By Kathy Menyes, Director, Watershed Management Services
When I drive to Conservation Halton’s office in Lowville, I am still struck by the extensive damage to trees and woodlots in Halton’s rural areas: a still visible result of the icestorm that hit Southern Ontario prior to Christmas. The clean-up on our lands, and those of our neighbours, is still taking place. The bitterly cold winter and large amount of snow complicates the clean-up.
A few questions we have received is: what trees can I cut and remove, and do I need a permit to remove them? Conservation Halton recommends the removal of any trees and branches that have fallen into creeks or are potentially blocking the flow of water in our creeks. These trees, which are already down due to damage from the icestorm, can be removed without a permit. Trees or large branches that have fallen into a creek could pose a flood risk on your property, or to your neighbours. When the snow melts in the spring, the fallen trees and branches could block the flow of water and affect drainage. This removal only applies to damaged trees and branches. As we all know, our established woodlots and tree areas add to the diversity of our watershed and enhance our natural areas; modifications to these areas can require permits.
Landowners who are removing trees from a creek, or near a creek, are reminded that if they are using heavy equipment to be mindful of any potential damage or impact to the creek; its’ banks, the creek bottom, its’ shape, etc. Any damage to the creek itself could increase flood risk and downstream erosion during snow melt by altering the flow of the water. Damage can also affect the fish and wildlife that live in the creek. Please remember we need the creeks in good shape to carry the melted snow away in the spring. Landowners working to clean up the fallen trees and branches prevent problems in the spring by practicing good stewardship. We thank you, our watershed citizens, for your efforts.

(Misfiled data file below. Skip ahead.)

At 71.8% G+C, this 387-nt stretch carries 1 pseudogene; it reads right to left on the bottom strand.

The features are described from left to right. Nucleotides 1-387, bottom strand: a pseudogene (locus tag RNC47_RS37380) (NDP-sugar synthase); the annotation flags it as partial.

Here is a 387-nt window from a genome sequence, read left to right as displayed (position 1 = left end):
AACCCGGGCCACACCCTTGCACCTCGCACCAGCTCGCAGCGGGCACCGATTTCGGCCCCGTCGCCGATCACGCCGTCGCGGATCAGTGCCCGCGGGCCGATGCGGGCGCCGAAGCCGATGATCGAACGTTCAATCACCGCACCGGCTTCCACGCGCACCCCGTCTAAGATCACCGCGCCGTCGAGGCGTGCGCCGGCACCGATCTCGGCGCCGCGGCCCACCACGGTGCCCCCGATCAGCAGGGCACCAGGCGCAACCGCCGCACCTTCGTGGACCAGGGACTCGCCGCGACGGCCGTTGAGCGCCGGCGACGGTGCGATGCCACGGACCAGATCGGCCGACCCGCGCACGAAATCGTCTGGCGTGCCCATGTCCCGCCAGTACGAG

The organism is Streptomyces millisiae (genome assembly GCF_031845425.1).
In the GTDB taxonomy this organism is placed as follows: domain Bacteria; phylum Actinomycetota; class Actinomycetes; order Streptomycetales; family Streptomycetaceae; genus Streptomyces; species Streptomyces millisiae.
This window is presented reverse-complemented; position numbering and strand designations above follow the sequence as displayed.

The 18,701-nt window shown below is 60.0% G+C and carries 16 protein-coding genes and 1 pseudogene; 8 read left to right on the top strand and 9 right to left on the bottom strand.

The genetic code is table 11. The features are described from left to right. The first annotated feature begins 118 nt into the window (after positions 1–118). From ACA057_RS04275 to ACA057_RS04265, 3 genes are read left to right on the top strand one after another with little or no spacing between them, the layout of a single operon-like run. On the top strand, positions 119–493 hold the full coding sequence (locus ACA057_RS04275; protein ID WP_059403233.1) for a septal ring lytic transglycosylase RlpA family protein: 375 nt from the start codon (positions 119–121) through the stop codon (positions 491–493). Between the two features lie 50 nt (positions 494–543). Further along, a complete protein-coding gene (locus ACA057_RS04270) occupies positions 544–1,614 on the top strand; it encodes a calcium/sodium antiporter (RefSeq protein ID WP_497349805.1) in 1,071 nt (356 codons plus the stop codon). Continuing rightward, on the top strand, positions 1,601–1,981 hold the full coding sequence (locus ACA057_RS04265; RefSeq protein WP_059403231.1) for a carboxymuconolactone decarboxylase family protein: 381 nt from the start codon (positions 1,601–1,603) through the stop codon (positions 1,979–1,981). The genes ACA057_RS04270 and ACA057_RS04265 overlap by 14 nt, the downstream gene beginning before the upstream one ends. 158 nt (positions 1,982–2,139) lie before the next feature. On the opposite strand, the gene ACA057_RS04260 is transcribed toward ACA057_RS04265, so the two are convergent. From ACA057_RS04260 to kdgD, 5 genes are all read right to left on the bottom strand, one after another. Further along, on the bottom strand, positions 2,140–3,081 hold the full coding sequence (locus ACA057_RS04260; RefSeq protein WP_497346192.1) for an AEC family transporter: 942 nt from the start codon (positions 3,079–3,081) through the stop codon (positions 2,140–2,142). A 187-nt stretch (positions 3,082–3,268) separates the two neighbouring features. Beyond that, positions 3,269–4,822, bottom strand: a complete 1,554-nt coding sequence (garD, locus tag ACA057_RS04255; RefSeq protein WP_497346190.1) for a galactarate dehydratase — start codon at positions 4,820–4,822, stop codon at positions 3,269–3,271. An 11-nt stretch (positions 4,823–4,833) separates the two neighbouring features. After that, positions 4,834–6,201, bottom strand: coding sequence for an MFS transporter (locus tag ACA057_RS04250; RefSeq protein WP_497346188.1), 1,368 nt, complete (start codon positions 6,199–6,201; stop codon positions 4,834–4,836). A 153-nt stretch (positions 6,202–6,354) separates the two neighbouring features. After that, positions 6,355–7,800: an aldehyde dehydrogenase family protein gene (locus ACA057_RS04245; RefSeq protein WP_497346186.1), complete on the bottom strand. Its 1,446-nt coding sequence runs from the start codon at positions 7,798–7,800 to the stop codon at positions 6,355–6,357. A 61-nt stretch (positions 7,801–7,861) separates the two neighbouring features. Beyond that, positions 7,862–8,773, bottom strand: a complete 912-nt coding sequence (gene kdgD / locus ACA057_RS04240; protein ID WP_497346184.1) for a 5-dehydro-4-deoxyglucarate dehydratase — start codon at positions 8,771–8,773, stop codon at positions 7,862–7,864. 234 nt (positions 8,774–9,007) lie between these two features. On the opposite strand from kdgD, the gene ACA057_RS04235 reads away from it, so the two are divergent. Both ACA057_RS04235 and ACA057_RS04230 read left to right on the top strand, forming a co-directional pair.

If you are looking to plant new trees on your property, Conservation Halton’s Forestry Staff can provide advice on what to plant, as well as guide you to any funding opportunities which may be available.
If you have any questions about tree removal, please do not hesitate to contact us, 905-336-1158.
Conservation Halton Forestry and Tree Planting: A direct link to Conservation Halton’s Forestry division for more information on Landowner Tree Planting
Trees Ontario: A link for more information on tree planting in the province of Ontario
Halton Regional Forests: A link for more information on forestry and bi-laws in the region of Halton
Flood Forecasting: A link from Conservation Halton with more information on floods, and flood warnings